Blumenstein Audio speakers now have Bluetooth Capability (and always did)!

How to add Bluetooth and Wifi Capability to your Blumenstein speakers:

Hook up your conventional passive speakers with speaker wires to any sort of stereo amplifier, receiver, integrated amplifier or home theater amplifier (fed by a wifi or bluetooth receiver with low level analog RCA or 1/8" Minijack outputs), a wifi/bluetooth based stereo amplifier that has speaker terminal outputs.  That stereo, speaker level output is also the only signal that it takes to run any Blumenstein passive subwoofer/outboard amp system as well.  You can use any additional source component(s) to your liking in the other inputs of a receiver or integrated amp - analog or digital.    And better than a Bluetooth all-in-one boombox or compact active speaker by far...

Welcome (back) to the world of all-analog audio connections and room acoustics (that never went away!)

Have you always wondered whether or not you should enter the world of passive/purist speakers and associated audio equipment but were unsure if hooking up your lowly smartphone via minijack, Bluetooth or WiFi to a separates system would pay back enough in the final sound quality?  

The answer is yes - upgrading from mass market active speaker designs to passive all wood speakers, either on bookshelves or out in the room on floorstands - whether or not you make the effort to hide all the cables - will drastically improve the sound quality of your music - no matter what you plug into your stereo or what other digital device trends might come along in the future.  And if you get speakers (and amplifiers) hooked up with premium cables that are designed to last, then you may see generations of digital devices go by before it is time to perform routine maintenance.

In my career, since I was a young kid, I have gradually travelled the world studying (and often performing free on site repairs) on people's stereo playback practices in all realms - DIY, car, boat, home, mansion, boombox, PA systems in Laos, Ultra Fi in Japan, dozens of goodwill speakers torn apart, rebuilt, and modified, in addition to the thousands of data points we get back from the enthusiastic clientele base of Blumenstein Audio.  Up to the present day I can report back that all across the world the basic fact is that the majority of people are still playing music with separate amplifiers and speakers and probably still will be for quite some time.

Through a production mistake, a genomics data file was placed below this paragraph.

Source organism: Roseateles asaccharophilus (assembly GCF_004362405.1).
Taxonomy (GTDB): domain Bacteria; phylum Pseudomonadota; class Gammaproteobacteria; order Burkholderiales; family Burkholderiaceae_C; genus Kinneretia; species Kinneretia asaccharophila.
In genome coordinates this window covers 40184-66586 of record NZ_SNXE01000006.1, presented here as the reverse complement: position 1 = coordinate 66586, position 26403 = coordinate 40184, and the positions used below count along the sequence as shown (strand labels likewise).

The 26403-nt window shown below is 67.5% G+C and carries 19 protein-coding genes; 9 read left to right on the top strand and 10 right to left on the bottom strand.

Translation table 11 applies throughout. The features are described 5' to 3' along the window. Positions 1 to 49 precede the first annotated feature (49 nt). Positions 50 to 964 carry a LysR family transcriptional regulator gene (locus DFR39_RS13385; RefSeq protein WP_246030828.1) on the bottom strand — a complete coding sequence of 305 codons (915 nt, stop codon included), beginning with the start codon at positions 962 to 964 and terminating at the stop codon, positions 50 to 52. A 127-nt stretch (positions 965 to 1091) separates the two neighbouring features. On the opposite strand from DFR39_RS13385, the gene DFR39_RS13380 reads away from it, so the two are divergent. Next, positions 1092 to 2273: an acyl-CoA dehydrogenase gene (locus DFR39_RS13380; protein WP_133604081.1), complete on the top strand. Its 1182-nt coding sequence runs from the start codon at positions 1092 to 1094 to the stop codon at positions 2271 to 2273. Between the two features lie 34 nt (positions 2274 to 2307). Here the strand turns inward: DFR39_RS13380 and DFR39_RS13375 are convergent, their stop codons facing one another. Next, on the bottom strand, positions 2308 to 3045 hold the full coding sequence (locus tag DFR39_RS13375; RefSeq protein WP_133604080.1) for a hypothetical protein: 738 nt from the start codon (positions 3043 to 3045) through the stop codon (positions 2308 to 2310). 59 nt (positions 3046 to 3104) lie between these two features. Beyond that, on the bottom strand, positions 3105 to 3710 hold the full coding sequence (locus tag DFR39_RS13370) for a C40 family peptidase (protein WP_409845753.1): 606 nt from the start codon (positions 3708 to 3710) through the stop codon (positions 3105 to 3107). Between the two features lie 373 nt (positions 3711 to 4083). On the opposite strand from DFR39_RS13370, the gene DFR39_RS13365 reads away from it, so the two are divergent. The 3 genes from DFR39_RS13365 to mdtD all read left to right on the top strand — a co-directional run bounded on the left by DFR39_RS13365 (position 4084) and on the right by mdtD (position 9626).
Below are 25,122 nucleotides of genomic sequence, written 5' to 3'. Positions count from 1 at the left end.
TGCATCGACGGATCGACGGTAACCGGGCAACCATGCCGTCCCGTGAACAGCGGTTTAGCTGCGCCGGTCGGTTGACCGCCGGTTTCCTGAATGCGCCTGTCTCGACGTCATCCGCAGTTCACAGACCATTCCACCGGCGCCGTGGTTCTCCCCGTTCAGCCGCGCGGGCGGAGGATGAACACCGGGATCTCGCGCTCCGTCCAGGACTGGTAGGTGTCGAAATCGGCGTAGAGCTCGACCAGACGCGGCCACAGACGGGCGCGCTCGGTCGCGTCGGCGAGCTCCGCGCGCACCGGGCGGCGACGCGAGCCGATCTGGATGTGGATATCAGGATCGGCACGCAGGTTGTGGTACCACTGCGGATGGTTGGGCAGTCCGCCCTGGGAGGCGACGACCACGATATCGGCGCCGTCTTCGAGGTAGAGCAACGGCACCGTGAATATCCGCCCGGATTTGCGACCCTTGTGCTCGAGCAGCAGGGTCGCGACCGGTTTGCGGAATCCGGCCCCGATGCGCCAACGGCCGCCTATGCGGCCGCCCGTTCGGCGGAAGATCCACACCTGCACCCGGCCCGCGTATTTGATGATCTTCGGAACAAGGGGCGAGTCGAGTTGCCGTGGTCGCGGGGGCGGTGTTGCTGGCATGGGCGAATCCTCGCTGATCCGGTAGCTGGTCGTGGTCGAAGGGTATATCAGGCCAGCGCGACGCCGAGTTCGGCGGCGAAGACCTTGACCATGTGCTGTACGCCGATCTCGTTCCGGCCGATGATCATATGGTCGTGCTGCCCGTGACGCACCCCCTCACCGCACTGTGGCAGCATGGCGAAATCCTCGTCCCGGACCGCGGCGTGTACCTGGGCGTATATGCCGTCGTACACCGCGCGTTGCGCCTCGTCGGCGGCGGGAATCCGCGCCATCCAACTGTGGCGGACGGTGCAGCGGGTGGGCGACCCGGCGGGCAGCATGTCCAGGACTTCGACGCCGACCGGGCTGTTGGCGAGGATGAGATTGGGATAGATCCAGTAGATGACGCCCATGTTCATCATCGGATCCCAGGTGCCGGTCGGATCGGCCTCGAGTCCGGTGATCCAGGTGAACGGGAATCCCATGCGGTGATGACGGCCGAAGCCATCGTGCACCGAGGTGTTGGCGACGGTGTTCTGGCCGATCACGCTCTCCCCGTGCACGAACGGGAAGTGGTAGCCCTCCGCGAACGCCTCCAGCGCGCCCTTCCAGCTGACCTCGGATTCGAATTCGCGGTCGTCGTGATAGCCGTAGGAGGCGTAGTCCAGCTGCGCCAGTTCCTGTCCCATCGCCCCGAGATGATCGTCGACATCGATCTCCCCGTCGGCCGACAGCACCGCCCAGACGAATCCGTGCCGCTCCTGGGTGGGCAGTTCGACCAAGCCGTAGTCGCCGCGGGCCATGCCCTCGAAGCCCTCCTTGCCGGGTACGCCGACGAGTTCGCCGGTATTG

Wait?  Aren't fully integrated wireless digital audio boomboxes and active speakers the next wave of the future?

Here's the issue with any fully integrated (speaker plus amplifier) devices: individual component longevity:  

Components that aren't built to last won't last.  And unless its a portable device exposed to the outdoor elements then in general the more jam packed an active/powered electronic speaker device is on the inside the more likely it is to have cheap inferior "supporting parts" like power supply capacitors and such.  Also, the more proprietary out-on-a-limb its connectivity features are the sooner that the amplifier/circuit board inside it will fail and it will end up in goodwill.  

Make an investment appropriate in relation to the individual component longevity:

Digital technologies follow Murphy's law. 

Yet good speakers routinely give decades of durable service.  

Professionals, music appreciators, and design enthusiasts desire stereo components that are made of materials of inherent quality through and through of the same material so that the component is indefinitely enjoyable, maintainable, antique-able.  Buying the best tools for listening buys them once.

My Recommendations: Bluetooth or WiFi audio components with RCA or speaker level outputs:

What to buy, depending on your budget:

Option 1  - Nothing.  No Bluetooth device. Just plug your phone into a Minijack cable like our 15 or even 25 foot Hammock Line.   Many people rely on this conventional method of plugging their source component into their stereo.

Option 2 - Integrated miniature amps like the PS Audio Sprout and similar that connect via Bluetooth - that are reviewed favorably and referred back to as reliability/sound quality standards.  These can be plugged in with Mainsheet and Anchor Chain wires to our speakers/subwoofers and subwoofer amplifiers.

Option 3 - Wire your computer with cables (USB) to stand alone, high quality - "best in class" DAC's like the dragonfly, wavelength, dedicated computer-as-source - that are connected to integrated amplifiers or receivers.  Sound quality can be the best in this all cabled from computer paradigm.